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A New Jersey federal court has thrown out a class action lawsuit against Electronic Arts led by a former Rutgers University quarterback who alleged his publicity rights were infringed in the video game “NCAA Football.”
In making the decision, New Jersey judge Freda Wolfson referred to a recent Supreme Court decision that struck down California’s law banning the sale of violent video games to children as buttressing the idea that video games qualify for significant First Amendment protection.
The 2009 class action lawsuit led by former Rutgers QB Ryan Hart against EA is one of many disputes in a legal hot area that balances an individual’s right to protect their likeness from commercial exploitation with an entertainment studio’s right to engage in free speech.
In the past few years, this domain has seen a growing number of high-profile lawsuits. For instance, in the film world, a former Iraq war veteran is suing the makers of the Oscar-winning The Hurt Locker for allegedly basing the film on his life. In the TV world, a number of professional basketball players unsuccessfully attempted to stop the VH1 reality show Basketball Wives over purported publicity rights infringements. And in the video game world, bands such as No Doubt and Maroon 5 have gone to war with a video game publisher for using band member avatars in ways not appreciated by the plaintiffs.
So far, the results of these cases have been mixed. In some instances, courts have found that creative expression trumps the publicity infringement claims. At other times, courts have been reluctant to apply the First Amendment to defeat these suits. The video game industry, in particular, has been bedeviled here, not just in the No Doubt case, but also in a class action brought by a former NCAA athlete named Samuel Keller against EA in the Ninth Circuit.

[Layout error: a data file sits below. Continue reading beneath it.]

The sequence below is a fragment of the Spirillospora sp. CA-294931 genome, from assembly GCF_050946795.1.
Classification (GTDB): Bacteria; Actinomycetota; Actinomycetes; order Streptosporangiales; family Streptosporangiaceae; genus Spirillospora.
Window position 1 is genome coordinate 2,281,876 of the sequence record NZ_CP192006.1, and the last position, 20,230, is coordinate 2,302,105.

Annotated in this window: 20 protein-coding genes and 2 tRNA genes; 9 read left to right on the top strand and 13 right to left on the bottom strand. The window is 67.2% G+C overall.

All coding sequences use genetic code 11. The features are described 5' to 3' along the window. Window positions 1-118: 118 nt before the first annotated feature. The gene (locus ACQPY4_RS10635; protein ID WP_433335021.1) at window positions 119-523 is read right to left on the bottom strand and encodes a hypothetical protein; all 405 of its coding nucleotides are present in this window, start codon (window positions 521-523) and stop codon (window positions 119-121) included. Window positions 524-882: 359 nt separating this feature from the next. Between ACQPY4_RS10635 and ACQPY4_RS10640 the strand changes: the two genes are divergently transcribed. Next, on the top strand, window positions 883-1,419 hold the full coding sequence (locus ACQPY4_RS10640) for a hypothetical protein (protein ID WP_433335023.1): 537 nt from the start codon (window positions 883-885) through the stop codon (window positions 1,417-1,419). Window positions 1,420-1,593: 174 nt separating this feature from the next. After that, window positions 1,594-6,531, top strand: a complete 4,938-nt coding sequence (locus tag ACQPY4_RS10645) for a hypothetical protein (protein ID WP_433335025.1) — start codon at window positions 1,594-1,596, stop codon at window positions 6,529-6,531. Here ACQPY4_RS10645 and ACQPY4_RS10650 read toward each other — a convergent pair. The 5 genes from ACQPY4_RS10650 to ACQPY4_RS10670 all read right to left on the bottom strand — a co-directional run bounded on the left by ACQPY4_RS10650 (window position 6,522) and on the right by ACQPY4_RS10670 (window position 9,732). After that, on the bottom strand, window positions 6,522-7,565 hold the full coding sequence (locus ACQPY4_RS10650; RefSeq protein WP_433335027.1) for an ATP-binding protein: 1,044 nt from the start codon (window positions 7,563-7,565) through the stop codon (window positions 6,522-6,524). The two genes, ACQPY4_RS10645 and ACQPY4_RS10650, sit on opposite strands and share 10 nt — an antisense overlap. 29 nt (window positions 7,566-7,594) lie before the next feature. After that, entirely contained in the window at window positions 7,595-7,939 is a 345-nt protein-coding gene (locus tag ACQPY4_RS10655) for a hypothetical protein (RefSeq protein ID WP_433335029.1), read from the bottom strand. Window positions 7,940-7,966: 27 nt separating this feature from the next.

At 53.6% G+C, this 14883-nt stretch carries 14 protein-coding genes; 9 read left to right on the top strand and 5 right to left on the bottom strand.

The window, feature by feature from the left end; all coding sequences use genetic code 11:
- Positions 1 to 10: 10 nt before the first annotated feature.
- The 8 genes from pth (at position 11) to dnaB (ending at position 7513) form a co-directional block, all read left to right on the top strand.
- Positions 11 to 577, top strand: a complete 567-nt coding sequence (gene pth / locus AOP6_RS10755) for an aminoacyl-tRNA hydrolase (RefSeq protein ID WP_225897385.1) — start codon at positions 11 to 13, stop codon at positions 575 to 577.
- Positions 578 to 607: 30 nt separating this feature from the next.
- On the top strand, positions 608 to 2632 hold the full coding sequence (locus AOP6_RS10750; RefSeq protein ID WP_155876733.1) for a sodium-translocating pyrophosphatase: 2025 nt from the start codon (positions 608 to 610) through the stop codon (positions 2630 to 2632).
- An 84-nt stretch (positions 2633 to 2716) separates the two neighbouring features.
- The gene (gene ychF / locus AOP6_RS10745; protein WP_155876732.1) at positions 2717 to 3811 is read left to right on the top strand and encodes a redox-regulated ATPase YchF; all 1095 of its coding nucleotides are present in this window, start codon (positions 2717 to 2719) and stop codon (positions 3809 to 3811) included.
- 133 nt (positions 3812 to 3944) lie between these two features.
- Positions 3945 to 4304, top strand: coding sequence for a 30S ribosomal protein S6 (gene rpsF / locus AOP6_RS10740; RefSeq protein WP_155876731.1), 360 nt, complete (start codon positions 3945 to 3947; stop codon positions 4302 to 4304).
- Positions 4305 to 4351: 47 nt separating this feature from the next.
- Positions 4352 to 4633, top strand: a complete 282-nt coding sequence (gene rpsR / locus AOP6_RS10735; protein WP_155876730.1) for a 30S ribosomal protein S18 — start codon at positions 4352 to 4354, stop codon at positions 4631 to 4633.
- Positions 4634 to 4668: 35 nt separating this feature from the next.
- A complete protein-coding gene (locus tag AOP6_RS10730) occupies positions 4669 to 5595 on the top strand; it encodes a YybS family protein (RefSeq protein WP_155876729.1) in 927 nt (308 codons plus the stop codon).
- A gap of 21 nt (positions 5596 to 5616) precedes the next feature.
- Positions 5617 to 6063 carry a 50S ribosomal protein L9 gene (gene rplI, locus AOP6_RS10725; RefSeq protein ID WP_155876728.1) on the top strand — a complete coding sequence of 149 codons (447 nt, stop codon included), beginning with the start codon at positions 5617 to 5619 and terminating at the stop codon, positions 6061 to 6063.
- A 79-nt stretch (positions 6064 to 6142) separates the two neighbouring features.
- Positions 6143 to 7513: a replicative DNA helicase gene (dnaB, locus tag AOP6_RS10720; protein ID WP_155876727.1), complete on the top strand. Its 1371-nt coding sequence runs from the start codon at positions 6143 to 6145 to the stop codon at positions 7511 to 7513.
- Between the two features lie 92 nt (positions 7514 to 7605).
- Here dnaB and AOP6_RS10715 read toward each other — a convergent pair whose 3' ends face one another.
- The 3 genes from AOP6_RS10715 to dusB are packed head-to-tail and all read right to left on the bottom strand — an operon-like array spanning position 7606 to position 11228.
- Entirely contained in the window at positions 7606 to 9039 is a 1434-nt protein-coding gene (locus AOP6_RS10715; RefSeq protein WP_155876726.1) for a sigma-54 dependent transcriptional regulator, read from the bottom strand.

But in a long and detailed decision published on Friday, a New Jersey federal court has gone pretty far in handing video game publishers a legal victory by ruling hat EA’s “right to free expression outweighs plaintiff’s right of publicity.”
In doing so, Judge Wolfson relies on the U.S. Supreme Court’s decision in Brown v. Entertainment Merchants Association, a ruling that noted that video games communicate ideas and social messages through both familiar literary devices and novel ones such as a player’s interaction with the virtual world.
Once Judge Wolfson determines that video games have as much creative expression — and thus First Amendment protection — as traditional media such as books, plays, and movies, the question moves to whether the game in question is a transformative fair use of plaintiffs’ publicity rights.
In “NCAA Football,” college football teams are identifiable by name and virtual players are identifiable by jersey number and position. Further, users can edit game data to provide players with surnames or they can download custom rosters created by other users that seek to replicate actual current and former football team rosters. Lastly, users can also control the features of a virtual player’s attributes and abilities such as speed, height, weight, and passing accuracy.
The judge finds there to be a lot of creative elements here transforming the core protected image of a former NCAA athlete, including the surrounding game virtual environment like stadiums, coaches, sound effects, music, and commentary. Judge Wolfson is also impressed that EA’s artists allowed users to alter the game characters. She essentially deems this interactive element to be envisioned for protection by the First Amendment and recently supported by the U.S. Supreme Court.
Here’s the judge’s full decision:
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